* President Obama joins the chorus calling for an end to the 3L year. But when will students take all those Law and “Running a Massive Domestic Spying Operation” seminars? [Buzzfeed]
* At the end of this HuffPost Live clip, Elie suggests anti-gay clergy should unsubscribe from the Bravo network. Seems unfair to those who enjoy watching “Real Housewives of the Provo Tabernacle.” [HuffPo Live]
* Scottie Pippen and Horace Grant formed a dominant NBA Jam team. But without Grant, Pippen got dismantled by the duo of Easterbrook and Posner (and Williams). [FindLaw]
* Jim Beam has resuscitated Seinfeld attorney Jackie Chiles in a new ad campaign about suing bears for stealing honey. It mkaes slightly more sense when you see the whole ad. Slightly. [Hollywood Reporter]
* Judge E. Curtissa Colfield seems to have gotten a little drunker than she thought the other night and started berating cops. Maybe drinking is why she had that problem getting those decisions issued on time. [Legal Juice]
* Is rapping about crime probative to charges of committing a crime? Both the majority and dissenting opinion are worth a read. [Las Vegas Law Blog]
* Speaking of…. Taking the Notorious R.B.G. label seriously, here’s some SCOTUS-themed lyrics to Biggie’s Juicy. Embed after the jump….
As we mentioned in Morning Docket, Rick’s Cabaret has been served with a lawsuit alleging that the gentleman’s establishment over-served one of its patrons.
Of course, nobody would care about alleged over-serving if the guy had come home from the strip club and beat his wife. In the instant case, a man left Rick’s and drove around at 130 mph with no headlights on, eventually slamming into another car and killing a high school senior.
The driver, Erasmo Ramirez, survived the crash and is serving 15 years for intoxicated manslaughter. The family of the victim is suing Rick’s for its program that gives employees incentives for how many drinks they sell.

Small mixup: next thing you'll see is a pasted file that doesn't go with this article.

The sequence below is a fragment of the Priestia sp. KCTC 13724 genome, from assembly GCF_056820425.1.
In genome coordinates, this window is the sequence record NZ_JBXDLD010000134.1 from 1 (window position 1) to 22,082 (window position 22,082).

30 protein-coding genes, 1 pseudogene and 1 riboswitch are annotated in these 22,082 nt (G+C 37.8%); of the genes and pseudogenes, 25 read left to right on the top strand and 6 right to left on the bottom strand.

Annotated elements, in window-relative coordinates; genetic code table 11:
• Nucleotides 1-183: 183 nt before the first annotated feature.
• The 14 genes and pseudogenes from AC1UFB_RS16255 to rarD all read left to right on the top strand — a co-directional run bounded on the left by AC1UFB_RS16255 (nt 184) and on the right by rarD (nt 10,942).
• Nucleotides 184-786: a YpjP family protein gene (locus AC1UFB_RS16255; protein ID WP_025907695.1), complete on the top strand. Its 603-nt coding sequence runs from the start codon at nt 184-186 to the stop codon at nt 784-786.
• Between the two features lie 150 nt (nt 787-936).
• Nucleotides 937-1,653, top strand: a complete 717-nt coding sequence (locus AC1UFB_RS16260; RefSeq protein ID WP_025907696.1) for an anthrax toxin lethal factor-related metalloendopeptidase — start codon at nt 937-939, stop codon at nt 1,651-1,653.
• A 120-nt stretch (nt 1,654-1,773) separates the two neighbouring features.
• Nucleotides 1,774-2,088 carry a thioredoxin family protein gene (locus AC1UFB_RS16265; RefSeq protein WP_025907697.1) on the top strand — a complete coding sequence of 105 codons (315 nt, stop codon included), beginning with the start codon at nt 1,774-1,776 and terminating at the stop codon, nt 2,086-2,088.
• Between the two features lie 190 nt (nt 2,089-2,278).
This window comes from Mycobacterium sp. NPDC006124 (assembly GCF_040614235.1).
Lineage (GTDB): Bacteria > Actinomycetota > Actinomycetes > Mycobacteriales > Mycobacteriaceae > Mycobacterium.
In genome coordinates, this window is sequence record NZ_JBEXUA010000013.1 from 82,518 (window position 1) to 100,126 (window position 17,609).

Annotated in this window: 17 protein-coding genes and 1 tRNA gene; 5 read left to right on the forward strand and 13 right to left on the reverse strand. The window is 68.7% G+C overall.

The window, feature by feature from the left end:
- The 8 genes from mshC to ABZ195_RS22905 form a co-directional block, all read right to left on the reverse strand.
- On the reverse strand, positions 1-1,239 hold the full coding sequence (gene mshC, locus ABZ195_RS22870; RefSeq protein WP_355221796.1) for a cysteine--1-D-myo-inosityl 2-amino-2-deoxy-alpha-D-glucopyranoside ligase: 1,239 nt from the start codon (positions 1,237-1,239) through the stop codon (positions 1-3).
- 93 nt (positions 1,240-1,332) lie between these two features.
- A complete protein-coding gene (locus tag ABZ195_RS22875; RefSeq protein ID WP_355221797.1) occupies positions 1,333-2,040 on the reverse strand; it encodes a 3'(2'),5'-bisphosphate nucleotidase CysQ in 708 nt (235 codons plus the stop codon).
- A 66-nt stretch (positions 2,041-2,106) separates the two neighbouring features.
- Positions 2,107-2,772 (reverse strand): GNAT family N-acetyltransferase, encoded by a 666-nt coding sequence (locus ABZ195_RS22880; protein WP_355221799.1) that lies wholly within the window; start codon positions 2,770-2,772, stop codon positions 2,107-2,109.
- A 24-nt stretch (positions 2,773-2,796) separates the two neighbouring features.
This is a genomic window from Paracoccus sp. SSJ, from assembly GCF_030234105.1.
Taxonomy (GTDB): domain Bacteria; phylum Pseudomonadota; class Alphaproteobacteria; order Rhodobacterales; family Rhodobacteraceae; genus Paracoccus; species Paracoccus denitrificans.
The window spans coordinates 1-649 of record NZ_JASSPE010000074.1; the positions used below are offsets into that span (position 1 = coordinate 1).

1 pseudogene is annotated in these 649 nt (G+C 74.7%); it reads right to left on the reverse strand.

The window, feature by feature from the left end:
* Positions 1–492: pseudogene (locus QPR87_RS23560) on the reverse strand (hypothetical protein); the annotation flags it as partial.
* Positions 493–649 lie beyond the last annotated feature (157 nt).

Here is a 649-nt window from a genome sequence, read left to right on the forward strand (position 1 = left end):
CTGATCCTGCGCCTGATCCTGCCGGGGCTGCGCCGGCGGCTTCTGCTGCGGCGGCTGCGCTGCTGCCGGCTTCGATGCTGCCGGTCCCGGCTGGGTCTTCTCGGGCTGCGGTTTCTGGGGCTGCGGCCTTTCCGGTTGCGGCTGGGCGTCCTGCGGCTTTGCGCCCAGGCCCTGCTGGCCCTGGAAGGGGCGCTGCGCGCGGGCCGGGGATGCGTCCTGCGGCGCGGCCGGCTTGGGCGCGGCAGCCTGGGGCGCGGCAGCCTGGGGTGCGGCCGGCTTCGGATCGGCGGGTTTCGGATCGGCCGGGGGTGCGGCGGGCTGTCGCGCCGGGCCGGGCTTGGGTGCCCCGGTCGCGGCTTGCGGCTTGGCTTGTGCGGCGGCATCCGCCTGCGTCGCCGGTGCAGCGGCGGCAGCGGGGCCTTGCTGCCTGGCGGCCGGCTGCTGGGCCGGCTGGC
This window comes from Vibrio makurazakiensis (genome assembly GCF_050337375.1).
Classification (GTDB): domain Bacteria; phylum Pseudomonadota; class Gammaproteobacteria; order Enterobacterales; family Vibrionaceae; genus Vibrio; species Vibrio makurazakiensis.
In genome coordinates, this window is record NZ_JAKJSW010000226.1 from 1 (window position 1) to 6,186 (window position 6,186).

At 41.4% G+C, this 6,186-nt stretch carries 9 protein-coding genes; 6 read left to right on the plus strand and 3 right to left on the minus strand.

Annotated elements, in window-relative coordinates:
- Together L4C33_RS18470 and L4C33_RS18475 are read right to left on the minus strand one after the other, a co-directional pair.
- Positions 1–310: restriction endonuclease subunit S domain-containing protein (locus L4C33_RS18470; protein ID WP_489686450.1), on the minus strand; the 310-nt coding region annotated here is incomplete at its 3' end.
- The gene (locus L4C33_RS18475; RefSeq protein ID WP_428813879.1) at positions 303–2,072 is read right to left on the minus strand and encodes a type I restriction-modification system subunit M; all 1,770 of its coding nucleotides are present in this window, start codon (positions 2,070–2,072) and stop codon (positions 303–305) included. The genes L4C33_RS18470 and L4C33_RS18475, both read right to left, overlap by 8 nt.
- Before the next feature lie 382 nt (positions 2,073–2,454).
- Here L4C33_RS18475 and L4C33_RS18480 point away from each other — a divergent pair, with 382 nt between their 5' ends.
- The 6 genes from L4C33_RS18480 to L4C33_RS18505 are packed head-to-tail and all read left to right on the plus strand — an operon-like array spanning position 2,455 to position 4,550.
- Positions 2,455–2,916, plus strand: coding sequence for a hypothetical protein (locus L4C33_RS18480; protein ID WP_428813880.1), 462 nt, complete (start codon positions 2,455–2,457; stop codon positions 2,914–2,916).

I know that you are shocked, shocked to find out that strip clubs want employees to get out there and sell drinks….
Happy Fourth of July week. If you’re like me and didn’t take vacation this week, I hope you enjoy not being hassled and shopping online. If you live in D.C., I hope you are appreciating your nice, employer-provided air conditioning.
Seeing as it’s almost America’s birthday, I’m saddened to have to tell you that our president has had to withdraw his nominee to be the next ambassador to the Netherlands. I know, it’s a terrible blow, please consult with a grief counselor if you are having trouble dealing with this news.
President Obama’s nominee for this distinguished post withdrew from consideration after he was charged that most American of crimes: getting liquored up, driving around, and allegedly resisting arrest.
That’s a party in the U.S.A. It’s definitely not a Netherlands party.
And I did I mention that our guy is a Biglaw partner?
* Apparently the Roberts Court is unusual in that its elite members lacked opportunities to gain “the most critical judicial virtue: practical wisdom.” Yeah, right. Tell that one to the Wise Latina. [Washington Post]
What does a peacock have in common with a gun owner?
Maybe we should look at this as a grand test of the “theory” of evolution via natural selection. Eventually, over the course of hundreds of thousands or millions of years, the gun nuts should really die out, while those who favor sensible gun regulation will live and procreate and prosper.